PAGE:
Thanks for the advice. I'll give robocopy a try. I'm certainly not redlining the NIC.
  • bobloblawbobloblaw Member Posts: 228
    Robocopy cut it down to 8 hours compared to 23. Clearly an issue of the backup software I was using to test. I'm going to try some different software now.
  • bobloblawbobloblaw Member Posts: 228
    Speed is still meh for the current 10tb I need to backup. I'm going to try some backup agents, but I'm very tempted right now just to put two 10GbE cards in both machines and direct connect.
  • iBrokeITiBrokeIT GICSP, GCIP, GXPN, GPEN, GWAPT, GCFE, GCIA, GCIH, GSEC, CySA+, Sec+, eJPT Member Posts: 1,308 ■■■■■■■■■□
    Are you using a backup solution that makes use of deduplication? Might be something to look into if only 5-10% of your data is changing and you don't need to backup other ~90% on a regular basis.
    2019: GPEN | GCFE | GXPN | GICSP | CySA+ 
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  • bigdogzbigdogz Member Posts: 873 ■■■■■■■■□□
    If this is a personal / home environment, you may just shoot for the NAS.

    If this is for a business, you may want to ask your boss what it's worth for backup systems.

    You may not have been bit by the "My backups don't work bug". Tread lightly.

    You may want to look at this from a DR perspective.

    Tape is old and not as reliable as disk to disk. After some time the physical media of the tape goes bad or is inconsistent during a restore.

    Make frequent snapshots / images of your servers.
    Make frequent restores from random points in time. This is where you will see if your old tape system is reliable... YMMV.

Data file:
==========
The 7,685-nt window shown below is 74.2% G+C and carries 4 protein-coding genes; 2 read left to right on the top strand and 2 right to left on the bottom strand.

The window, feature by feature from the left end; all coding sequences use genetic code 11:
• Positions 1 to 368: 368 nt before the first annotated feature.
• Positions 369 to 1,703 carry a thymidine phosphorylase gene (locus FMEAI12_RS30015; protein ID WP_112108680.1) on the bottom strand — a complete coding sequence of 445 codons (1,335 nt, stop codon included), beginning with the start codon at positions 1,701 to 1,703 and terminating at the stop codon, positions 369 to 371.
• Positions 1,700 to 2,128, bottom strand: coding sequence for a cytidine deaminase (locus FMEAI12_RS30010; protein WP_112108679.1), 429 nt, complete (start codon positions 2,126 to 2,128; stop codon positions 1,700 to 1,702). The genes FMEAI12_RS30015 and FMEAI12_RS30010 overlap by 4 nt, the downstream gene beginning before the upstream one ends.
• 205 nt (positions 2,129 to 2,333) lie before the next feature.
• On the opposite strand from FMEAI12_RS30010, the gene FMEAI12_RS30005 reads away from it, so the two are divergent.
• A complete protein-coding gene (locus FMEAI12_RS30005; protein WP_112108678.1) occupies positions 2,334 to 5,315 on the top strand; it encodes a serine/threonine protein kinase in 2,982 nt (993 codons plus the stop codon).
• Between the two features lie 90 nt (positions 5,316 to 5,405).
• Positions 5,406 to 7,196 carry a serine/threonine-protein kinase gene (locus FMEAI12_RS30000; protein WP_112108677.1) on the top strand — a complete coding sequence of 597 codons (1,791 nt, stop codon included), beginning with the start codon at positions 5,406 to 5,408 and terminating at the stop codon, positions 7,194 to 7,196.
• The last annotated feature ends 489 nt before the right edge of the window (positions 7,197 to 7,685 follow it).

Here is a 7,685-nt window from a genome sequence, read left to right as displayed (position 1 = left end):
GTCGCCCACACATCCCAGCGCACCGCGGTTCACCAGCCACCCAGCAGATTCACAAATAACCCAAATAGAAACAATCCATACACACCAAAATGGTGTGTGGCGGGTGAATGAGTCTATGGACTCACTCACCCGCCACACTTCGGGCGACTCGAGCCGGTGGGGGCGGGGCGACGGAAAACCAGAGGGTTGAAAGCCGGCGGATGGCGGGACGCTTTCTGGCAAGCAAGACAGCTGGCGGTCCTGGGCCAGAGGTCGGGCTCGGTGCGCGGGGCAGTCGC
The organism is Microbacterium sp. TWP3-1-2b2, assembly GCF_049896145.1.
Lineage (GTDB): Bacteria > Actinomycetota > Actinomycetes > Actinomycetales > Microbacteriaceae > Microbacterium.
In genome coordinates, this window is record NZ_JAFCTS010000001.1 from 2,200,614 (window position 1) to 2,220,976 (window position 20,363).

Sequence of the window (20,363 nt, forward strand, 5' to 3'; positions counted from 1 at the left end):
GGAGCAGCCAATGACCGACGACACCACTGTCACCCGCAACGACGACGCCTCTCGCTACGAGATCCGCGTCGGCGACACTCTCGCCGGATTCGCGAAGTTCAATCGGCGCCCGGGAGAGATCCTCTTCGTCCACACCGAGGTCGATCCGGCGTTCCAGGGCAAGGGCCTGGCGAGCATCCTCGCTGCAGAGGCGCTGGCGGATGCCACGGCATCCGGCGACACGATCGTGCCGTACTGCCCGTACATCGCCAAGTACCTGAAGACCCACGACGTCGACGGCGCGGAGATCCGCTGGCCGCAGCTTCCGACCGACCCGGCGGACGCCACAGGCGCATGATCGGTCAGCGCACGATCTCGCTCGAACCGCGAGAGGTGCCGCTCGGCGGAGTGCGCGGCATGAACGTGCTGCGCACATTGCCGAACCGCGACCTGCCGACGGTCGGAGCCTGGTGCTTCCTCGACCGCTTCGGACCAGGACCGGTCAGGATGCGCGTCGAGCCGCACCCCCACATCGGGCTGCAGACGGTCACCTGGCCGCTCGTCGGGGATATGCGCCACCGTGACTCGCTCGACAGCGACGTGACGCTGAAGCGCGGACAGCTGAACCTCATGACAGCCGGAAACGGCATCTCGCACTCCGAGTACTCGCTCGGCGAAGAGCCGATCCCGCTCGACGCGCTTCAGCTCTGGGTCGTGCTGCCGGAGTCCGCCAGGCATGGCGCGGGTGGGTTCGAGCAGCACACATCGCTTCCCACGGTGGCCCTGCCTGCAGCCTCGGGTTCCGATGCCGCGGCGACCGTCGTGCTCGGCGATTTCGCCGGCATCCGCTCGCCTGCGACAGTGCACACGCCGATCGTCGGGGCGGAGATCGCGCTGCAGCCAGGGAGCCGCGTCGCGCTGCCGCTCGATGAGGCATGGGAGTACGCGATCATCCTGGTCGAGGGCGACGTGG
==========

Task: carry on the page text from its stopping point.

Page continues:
You may also want to look at the NIC. Microsoft has a wonderful feature called Power Management. ...SMH....It is a default setting to be on all Windows PC's and servers. If it is on for the NIC, this may slow your speed of your NIC.

    If you run a Disk to Disk backup this will help you manage your environment a great deal faster. If you want specific names I can look some up if you wish.
  • bigdogzbigdogz Member Posts: 873 ■■■■■■■■□□
    .....eVault is one of the systems that I have used and found it to be very reliable.

    Good Luck!!!
  • bobloblawbobloblaw Member Posts: 228
    Appreciate it.

    Trying Backup Ex 15 now for a full. It's going at a much better clip than the client-less/agent-less backups. I'm pretty sure it has dedup capabilities as well. Just trying to do due diligence before pulling the trigger on a big NAS.

    I'm still leaning towards getting a couple 10GbE cards for a direct connect. I have ~15 on site servers, but I'm really only concerned with the big boy that currently has ~10tb on it. Even if it's a wash, I definitely can blow $600 for a couple cards to test a direct connect before I justify a $20k+ scalable ~100tb NAS.

    EMC quoted us ~$170k for what we need. I told my boss "No way I can't beat that handily." It's proved... interesting :)